What to expect: Uncensored advice to Biden and a true show of European unity.
Mario Draghi: the new heavyweight
Italians rarely have a say in the G-7. There is a bit of impostor syndrome at play as Italy has always emerged as a junior member of an elite club in developed countries, with a stagnant economy for decades. Historically, Italy has either auctioned off the United States (it owes its 1960s boom to the Marshall Plan) or has aligned itself very closely with Germany and France, the continent’s dominant voice once the He European Union has started to take shape. But this time it’s different. They have Draghi, a gold-plated powerhouse with the kind of experience and effortless gravity that many of his contemporaries will envy. During the Greek crisis, investors saw him as the one who saved the euro.
When he was chosen to become interim prime minister of Italy, the former head of the European Central Bank immediately showed his political strengths by being the first to impose an EU export ban to counter the sluggishness of the economy. block to vaccinate its population. Regarding Beijing, he set the tone by reversing his predecessor’s adherence to Chinese investment. On the climate, there is much more ambivalence because going green is expensive and Italy has no money to spare. However, Draghi is fully aware of the damage to a reputation for not being on the right side of history when it comes to the environment, especially as Italy hosts the G-20, where another important step will have to be taken. : a broader consensus on corporate taxes.
What to expect: When Draghi speaks, especially on the economic recovery, everyone will shut up and listen.
Emmanuel Macron: liberal champion in search of the limelight
Macron, the youngest French head of state since Napoleon, does not lack confidence. He is a shameless globalist whose vision of Europe with its own army leaves even the most passionate Europhiles uneasy. When he met Trump, he gave him a handshake so long and firm that the then president’s knuckles turned white. And yet, despite all these early promises, Macron had his share of missteps. At home, protesters have become a frequent presence in Paris due to the rising cost of living and the beheading of a teacher has raised questions about the integration of Muslims. Abroad, France’s complicated colonial heritage in Africa reaches its climax with the probable reduction of its military presence in the Sahel.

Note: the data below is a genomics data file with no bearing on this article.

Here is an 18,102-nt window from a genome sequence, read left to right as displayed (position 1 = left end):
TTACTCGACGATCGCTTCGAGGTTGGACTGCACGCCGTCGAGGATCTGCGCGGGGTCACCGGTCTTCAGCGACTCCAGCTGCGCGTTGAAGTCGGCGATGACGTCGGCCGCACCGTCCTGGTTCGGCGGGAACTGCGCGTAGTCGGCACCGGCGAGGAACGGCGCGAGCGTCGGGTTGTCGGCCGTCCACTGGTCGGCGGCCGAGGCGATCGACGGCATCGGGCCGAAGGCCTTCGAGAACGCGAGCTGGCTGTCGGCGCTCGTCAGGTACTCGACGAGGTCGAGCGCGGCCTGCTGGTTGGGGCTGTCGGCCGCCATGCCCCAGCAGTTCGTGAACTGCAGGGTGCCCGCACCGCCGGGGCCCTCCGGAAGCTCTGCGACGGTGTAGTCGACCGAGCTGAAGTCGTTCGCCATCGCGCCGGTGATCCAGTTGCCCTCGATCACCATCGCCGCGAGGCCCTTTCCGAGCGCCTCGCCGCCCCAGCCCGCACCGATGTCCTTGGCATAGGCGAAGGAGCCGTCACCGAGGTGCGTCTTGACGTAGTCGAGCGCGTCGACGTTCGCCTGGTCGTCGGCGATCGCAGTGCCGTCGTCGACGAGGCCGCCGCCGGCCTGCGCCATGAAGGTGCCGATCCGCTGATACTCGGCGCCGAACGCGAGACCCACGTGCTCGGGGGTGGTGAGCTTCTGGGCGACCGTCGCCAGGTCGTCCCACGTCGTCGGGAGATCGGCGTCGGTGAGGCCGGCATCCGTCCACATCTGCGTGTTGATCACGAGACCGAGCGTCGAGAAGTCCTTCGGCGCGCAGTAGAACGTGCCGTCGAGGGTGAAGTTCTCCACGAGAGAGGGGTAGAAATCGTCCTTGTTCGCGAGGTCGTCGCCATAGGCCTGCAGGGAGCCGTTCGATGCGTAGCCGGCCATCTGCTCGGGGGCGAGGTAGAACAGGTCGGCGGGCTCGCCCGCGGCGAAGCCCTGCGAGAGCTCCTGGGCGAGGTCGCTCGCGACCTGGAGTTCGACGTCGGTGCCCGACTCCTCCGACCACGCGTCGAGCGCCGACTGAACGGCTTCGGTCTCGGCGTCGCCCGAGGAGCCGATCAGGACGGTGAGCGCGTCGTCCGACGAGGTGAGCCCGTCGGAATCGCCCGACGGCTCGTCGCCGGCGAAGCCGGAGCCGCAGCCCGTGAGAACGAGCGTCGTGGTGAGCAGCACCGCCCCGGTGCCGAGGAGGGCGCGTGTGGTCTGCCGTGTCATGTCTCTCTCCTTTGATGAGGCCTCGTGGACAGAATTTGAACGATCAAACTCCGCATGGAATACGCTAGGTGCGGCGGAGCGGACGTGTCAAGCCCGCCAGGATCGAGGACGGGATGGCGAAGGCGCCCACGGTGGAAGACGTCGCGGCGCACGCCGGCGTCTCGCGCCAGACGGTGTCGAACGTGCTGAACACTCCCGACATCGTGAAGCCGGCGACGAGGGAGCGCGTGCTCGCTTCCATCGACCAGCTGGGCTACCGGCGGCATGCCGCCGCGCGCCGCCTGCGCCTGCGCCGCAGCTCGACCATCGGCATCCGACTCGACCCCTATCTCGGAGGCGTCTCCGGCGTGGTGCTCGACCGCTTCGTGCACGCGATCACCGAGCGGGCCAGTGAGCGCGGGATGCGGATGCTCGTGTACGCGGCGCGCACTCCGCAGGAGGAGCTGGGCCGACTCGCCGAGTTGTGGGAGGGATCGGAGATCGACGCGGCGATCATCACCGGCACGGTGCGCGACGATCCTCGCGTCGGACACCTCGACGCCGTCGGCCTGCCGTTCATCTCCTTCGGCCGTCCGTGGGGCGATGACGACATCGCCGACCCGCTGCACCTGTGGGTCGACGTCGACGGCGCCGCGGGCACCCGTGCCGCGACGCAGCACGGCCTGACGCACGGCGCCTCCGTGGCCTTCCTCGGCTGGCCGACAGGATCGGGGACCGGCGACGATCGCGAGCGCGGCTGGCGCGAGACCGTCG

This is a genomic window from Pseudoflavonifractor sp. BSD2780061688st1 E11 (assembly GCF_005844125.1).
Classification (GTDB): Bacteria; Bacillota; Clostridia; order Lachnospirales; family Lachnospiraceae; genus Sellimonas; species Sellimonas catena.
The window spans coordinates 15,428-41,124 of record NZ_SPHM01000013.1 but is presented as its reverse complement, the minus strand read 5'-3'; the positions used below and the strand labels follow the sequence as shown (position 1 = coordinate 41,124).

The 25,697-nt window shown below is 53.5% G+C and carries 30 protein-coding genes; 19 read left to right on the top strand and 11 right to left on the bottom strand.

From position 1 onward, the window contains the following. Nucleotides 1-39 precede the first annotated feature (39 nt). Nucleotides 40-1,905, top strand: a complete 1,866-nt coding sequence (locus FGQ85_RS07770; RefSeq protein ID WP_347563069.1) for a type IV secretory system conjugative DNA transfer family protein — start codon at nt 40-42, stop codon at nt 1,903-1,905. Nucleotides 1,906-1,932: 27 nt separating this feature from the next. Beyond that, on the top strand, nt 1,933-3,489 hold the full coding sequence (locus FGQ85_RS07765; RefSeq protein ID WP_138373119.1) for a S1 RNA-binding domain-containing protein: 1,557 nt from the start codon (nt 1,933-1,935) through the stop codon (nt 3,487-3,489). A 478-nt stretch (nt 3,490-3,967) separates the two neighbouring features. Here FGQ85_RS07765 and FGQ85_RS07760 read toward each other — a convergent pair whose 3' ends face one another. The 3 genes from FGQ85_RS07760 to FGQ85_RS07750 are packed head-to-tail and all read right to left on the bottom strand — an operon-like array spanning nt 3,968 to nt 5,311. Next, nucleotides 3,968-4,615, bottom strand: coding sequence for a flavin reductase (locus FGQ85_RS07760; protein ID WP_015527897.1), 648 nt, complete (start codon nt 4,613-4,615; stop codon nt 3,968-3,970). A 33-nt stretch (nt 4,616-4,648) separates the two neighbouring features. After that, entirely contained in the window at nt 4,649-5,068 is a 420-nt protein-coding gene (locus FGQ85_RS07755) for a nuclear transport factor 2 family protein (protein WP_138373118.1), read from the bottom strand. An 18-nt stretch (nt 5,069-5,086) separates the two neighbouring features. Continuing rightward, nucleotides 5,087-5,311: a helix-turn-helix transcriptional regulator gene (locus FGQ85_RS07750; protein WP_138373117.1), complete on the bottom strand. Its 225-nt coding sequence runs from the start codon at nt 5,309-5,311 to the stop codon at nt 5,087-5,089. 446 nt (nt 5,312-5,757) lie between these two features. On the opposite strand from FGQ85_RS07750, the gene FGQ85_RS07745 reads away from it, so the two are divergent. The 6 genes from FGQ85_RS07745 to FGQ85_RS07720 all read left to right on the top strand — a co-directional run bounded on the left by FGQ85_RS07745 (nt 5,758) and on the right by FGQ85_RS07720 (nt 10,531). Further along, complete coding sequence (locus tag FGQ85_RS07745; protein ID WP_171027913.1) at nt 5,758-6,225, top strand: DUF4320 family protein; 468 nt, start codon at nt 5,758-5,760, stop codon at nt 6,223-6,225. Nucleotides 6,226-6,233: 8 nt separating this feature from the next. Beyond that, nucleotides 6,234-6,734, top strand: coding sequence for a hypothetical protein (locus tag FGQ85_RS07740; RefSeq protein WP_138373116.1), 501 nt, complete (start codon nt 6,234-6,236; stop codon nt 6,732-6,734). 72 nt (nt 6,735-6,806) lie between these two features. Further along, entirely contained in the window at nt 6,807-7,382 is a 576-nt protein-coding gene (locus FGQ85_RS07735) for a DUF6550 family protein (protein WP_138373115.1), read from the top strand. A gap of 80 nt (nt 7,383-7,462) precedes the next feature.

Despite all efforts to reason with Trump, Macron never made much progress, the relationship with the UK has been antagonistic in light of Brexit, and his handling of the pandemic has drawn criticism. Five years is a long time in politics and he now faces a tough re-election campaign with far-right candidate Marine Le Pen forcing him to calibrate his stance on immigration. With Merkel’s departure, Macron will seek to replace her as the US contact person for Europe. To do this, he will have to gain Biden’s trust and that will involve not being too strong.
What to expect: Macron loves to lecture – he did so as a host in Biarritz – but it can be a turning point.
Justin Trudeau: Keeping a low profile
The Canadian Prime Minister has been in power for over five years. He was once a social media darling with his youthful good looks and unwavering optimism. These days, he sports a grizzled beard and has become something of a footnote. Trump called it “weak” and withdrew from the joint communiqué agreed to in Quebec. The arrest of a senior executive at Chinese telecommunications giant Huawei made Canada the target of Beijing’s ire, and there was a failed trip to India to boot.
Trudeau struggled to react given Canada’s dependence on the United States and China for trade. He will support any initiative on China but, having been burned before, does not seek the limelight. Canada is at the forefront of many climate initiatives and while it would like the G-7 to get radical, it probably now knows it has limited scope to really influence the debate in a tangible way.
What to expect: Happy to make positive sounds about the climate.
Yoshihide Suga: the first timer
Suga has long been a key aide to Prime Minister Shinzo Abe, who took the reins last year after stepping down on health grounds. He found himself struggling with all kinds of issues, from hosting an already delayed Summer Olympics during a pandemic or not to overseeing a vaccination campaign that took months to complete. set up in one of the most densely populated countries on the planet. with a high concentration of elderly people.
Abe was Japan’s longest-serving post-war ruler and forged a bond with Trump while lending his name to a series of policies designed to lift the economy out of its deflationary funk. Suga is making a hesitant debut on the international stage, and with just a month away from the Tokyo games (and with an election looming), he will seek support to ensure the event does not fail. He can even distribute invitations to the opening ceremony.
What to expect: Success will be measured by photo ops with other world leaders.